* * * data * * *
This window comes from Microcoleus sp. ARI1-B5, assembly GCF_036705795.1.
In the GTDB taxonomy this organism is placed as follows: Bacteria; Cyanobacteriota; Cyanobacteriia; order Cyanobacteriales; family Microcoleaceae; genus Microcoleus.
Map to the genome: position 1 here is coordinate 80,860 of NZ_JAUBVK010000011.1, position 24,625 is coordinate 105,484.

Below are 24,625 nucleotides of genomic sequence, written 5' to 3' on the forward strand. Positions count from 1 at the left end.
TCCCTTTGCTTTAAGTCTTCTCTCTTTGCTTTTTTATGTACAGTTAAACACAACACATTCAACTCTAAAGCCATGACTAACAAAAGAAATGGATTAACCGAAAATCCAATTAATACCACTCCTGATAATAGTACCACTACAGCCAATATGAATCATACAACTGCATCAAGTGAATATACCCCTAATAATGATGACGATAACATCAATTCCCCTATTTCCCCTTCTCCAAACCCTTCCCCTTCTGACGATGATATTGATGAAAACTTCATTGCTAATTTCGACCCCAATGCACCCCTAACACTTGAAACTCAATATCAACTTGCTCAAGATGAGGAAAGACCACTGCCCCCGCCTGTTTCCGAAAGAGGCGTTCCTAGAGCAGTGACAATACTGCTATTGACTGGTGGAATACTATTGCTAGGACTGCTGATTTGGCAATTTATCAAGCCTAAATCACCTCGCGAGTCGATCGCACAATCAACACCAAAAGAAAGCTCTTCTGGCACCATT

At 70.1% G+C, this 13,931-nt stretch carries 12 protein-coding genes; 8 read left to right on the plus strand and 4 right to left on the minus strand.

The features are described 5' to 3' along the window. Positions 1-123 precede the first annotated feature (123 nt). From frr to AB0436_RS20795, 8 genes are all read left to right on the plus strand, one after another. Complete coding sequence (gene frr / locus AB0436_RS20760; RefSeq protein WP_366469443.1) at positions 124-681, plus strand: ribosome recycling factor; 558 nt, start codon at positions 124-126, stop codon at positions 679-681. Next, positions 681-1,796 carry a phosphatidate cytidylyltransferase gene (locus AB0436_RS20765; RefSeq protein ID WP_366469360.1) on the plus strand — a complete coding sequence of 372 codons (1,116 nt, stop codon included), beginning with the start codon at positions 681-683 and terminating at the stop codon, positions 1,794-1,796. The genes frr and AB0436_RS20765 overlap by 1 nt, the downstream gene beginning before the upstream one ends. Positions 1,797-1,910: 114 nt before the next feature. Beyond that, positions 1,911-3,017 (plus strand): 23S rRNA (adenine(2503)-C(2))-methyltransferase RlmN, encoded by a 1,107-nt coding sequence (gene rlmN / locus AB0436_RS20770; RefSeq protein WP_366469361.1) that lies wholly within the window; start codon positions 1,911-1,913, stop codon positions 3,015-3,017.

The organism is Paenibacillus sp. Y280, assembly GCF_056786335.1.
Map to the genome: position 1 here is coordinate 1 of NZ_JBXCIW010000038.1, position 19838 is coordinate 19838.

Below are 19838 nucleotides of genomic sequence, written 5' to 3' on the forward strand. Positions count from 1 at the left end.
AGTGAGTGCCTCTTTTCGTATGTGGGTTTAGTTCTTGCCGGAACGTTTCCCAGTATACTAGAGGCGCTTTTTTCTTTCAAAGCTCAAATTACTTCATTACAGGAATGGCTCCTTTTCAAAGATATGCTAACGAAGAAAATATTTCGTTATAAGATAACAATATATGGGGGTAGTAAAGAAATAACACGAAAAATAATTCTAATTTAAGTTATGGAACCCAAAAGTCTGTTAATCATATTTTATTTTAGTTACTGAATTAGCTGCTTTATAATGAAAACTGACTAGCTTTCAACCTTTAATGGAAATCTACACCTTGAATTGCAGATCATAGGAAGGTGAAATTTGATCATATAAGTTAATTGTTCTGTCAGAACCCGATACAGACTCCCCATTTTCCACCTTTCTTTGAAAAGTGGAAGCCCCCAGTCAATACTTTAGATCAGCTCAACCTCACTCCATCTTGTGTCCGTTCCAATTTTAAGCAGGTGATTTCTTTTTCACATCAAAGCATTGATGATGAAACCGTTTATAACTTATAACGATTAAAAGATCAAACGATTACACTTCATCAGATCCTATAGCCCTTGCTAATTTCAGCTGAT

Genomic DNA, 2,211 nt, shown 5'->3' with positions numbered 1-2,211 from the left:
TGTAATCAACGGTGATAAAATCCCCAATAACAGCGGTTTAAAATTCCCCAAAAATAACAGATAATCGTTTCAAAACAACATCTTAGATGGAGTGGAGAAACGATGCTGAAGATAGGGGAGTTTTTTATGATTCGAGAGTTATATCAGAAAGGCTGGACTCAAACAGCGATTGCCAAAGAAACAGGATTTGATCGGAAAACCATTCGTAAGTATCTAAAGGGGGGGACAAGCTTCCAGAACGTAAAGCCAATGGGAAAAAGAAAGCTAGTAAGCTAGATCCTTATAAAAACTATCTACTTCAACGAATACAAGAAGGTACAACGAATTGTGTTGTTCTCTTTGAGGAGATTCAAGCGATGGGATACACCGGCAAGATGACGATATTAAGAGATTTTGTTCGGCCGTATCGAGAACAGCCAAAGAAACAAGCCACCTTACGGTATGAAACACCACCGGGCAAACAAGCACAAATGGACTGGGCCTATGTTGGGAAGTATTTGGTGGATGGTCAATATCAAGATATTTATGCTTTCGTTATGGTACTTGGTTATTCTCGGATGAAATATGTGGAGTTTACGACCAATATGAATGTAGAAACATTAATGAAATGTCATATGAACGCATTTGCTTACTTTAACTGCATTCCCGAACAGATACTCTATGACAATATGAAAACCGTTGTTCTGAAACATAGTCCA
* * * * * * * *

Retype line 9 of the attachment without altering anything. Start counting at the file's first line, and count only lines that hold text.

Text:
Map to the genome: position 1 here is coordinate 1 of NZ_JBXCIW010000038.1, position 19838 is coordinate 19838.